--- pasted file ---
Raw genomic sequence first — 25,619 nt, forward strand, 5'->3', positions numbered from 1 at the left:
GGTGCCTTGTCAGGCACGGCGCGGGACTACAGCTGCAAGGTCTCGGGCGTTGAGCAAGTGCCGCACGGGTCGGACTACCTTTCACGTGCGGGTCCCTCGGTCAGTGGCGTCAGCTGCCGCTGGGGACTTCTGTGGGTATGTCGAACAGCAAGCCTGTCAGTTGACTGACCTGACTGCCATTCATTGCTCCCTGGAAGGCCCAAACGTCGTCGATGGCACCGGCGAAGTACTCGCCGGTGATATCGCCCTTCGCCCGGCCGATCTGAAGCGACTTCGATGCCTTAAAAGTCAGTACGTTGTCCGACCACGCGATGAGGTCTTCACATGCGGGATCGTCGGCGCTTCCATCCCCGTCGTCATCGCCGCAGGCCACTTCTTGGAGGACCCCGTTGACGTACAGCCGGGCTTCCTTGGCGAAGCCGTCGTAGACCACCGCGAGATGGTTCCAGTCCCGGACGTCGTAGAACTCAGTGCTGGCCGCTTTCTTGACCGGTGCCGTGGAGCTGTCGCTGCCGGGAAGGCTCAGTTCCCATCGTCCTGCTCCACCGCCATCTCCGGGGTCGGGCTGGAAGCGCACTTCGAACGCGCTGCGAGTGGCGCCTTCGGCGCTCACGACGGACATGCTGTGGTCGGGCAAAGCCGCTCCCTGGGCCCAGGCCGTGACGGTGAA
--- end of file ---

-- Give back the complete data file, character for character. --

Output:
Raw genomic sequence first — 25,619 nt, forward strand, 5'->3', positions numbered from 1 at the left:
GGTGCCTTGTCAGGCACGGCGCGGGACTACAGCTGCAAGGTCTCGGGCGTTGAGCAAGTGCCGCACGGGTCGGACTACCTTTCACGTGCGGGTCCCTCGGTCAGTGGCGTCAGCTGCCGCTGGGGACTTCTGTGGGTATGTCGAACAGCAAGCCTGTCAGTTGACTGACCTGACTGCCATTCATTGCTCCCTGGAAGGCCCAAACGTCGTCGATGGCACCGGCGAAGTACTCGCCGGTGATATCGCCCTTCGCCCGGCCGATCTGAAGCGACTTCGATGCCTTAAAAGTCAGTACGTTGTCCGACCACGCGATGAGGTCTTCACATGCGGGATCGTCGGCGCTTCCATCCCCGTCGTCATCGCCGCAGGCCACTTCTTGGAGGACCCCGTTGACGTACAGCCGGGCTTCCTTGGCGAAGCCGTCGTAGACCACCGCGAGATGGTTCCAGTCCCGGACGTCGTAGAACTCAGTGCTGGCCGCTTTCTTGACCGGTGCCGTGGAGCTGTCGCTGCCGGGAAGGCTCAGTTCCCATCGTCCTGCTCCACCGCCATCTCCGGGGTCGGGCTGGAAGCGCACTTCGAACGCGCTGCGAGTGGCGCCTTCGGCGCTCACGACGGACATGCTGTGGTCGGGCAAAGCCGCTCCCTGGGCCCAGGCCGTGACGGTGAA